This is my FPL spin on Jack Kornfield's book, "After the Ecstasy, the Laundry" -
I have always felt that a calling of mine as a guide/therapist/teacher/student was to discover enlightenment in every day living, in everyday ways, with everyday people. I realized early on in my spiritual journey that being incarnated as a human being wasn't a mistake or a hardship or some kind of karmic punishment, but rather a soul choice that was meant to lead ultimately to experiencing the fullness of physical life in a joyful, pleasure-filled, loving, creative expression of my true self.
Seeking self-actualization as a human being is a challenge, yes, but in the way that climbing Mount Everest or running a marathon is, in the way that composing a musical piece or a screenplay is, in the way that falling in love is. It requires that you strive for your highest excitement with a "whatever-it-takes" attitude, that you accept full self-responsibility as a privilege, not a burden, that you move through life's events alive with passion, that you stay awake.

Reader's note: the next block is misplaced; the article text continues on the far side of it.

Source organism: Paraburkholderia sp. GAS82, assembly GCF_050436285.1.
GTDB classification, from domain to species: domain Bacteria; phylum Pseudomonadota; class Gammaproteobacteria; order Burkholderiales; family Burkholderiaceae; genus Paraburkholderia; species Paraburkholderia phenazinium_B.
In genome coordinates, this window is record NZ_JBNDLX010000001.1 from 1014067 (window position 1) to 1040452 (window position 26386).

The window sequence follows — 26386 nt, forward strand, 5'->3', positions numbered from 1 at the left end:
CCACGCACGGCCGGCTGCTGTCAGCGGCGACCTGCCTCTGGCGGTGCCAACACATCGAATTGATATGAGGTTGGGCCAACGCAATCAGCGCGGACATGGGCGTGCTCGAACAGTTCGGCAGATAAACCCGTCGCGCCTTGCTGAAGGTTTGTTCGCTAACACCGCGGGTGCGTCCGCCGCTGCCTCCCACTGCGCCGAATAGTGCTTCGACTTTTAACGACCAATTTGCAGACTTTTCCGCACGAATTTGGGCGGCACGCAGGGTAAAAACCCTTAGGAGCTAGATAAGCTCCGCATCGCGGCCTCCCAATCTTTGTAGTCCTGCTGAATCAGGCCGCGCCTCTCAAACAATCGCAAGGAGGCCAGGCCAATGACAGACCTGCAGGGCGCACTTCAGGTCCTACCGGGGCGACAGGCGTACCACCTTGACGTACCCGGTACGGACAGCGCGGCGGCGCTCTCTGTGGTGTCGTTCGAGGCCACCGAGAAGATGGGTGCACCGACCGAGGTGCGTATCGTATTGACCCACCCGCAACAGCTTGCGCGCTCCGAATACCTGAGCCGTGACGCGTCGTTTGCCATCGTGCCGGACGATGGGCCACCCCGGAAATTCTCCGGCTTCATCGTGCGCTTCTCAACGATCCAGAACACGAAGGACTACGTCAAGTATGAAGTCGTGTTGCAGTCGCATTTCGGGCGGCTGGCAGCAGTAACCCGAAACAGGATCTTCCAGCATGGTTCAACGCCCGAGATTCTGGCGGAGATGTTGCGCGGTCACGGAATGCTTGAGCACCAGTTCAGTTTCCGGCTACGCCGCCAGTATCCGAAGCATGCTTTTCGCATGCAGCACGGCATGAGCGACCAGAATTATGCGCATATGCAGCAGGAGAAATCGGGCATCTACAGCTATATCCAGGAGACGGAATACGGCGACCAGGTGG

Here's an excerpt from Interesting piece on the Huffington Post entitled: "WHAT IS ENLIGHTMENT?" by Natasha Dern:
"This state of beingness is easy to attain or maintain in an ashram, monastery or somewhere up in the mountains far removed from the challenges of modern life. There's nothing wrong with pursuing a monastic life or dedicating your life to simplicity and seclusion; this has its time and value on the journey. But how much of that pursuit is authentic, versus escaping the demands of the world? When you live in seclusion, you bet it's easier to maintain a consciousness of love and compassion. So what is enlightenment? How about coming down from that mountain and putting your unity consciousness to the test amidst mortgage payments and credit card debt, divorce lawyers and aging parents, nasty bosses and health problems, wars and poverty?"
So, get into it, folks. Do some laundry and have some fun!